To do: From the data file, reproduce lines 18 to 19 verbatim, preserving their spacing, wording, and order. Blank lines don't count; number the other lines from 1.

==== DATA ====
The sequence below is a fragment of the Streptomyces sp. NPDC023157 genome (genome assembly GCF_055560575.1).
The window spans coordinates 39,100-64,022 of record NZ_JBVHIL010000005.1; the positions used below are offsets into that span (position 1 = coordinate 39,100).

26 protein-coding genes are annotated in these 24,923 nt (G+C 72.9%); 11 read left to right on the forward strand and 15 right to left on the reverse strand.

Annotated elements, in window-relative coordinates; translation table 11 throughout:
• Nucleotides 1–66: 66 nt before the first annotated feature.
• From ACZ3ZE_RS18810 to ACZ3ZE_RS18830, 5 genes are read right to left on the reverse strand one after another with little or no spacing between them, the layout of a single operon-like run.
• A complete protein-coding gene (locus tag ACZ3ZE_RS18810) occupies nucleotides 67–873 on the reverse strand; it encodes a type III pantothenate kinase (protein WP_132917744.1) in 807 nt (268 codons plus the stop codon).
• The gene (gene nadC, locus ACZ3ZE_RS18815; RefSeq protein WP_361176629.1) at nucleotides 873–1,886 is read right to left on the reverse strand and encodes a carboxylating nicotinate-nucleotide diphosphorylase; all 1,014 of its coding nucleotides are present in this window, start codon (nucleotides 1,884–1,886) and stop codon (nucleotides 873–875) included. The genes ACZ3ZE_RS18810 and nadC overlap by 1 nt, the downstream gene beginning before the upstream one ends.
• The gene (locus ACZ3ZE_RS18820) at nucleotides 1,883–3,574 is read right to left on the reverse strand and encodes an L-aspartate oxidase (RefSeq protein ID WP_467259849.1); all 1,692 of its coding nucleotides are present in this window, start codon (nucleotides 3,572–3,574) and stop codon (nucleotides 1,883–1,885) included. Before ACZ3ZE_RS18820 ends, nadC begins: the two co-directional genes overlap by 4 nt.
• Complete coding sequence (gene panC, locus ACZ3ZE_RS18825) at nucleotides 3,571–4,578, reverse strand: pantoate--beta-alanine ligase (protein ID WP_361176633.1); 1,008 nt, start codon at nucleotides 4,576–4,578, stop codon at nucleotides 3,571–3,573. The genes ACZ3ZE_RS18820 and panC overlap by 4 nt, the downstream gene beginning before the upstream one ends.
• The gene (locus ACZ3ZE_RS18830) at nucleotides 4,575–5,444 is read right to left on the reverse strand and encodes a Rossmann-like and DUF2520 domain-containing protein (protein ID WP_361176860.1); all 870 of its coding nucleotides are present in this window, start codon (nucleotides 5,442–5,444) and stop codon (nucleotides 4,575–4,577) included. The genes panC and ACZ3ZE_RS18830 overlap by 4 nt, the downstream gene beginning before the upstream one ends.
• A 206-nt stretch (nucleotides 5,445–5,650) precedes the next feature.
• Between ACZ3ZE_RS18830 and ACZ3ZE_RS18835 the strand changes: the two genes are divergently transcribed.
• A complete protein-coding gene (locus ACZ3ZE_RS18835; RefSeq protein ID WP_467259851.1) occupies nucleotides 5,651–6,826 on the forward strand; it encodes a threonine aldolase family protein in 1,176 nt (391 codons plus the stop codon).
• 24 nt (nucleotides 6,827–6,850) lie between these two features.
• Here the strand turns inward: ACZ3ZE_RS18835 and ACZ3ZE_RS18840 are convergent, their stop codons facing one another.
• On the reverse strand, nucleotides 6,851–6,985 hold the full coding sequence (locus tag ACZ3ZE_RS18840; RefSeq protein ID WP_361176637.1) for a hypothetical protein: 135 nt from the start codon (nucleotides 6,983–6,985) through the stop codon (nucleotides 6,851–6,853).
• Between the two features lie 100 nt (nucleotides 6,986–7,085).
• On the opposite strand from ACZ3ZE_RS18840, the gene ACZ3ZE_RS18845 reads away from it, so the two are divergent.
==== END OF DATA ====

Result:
• Between the two features lie 100 nt (nucleotides 6,986–7,085).
• On the opposite strand from ACZ3ZE_RS18840, the gene ACZ3ZE_RS18845 reads away from it, so the two are divergent.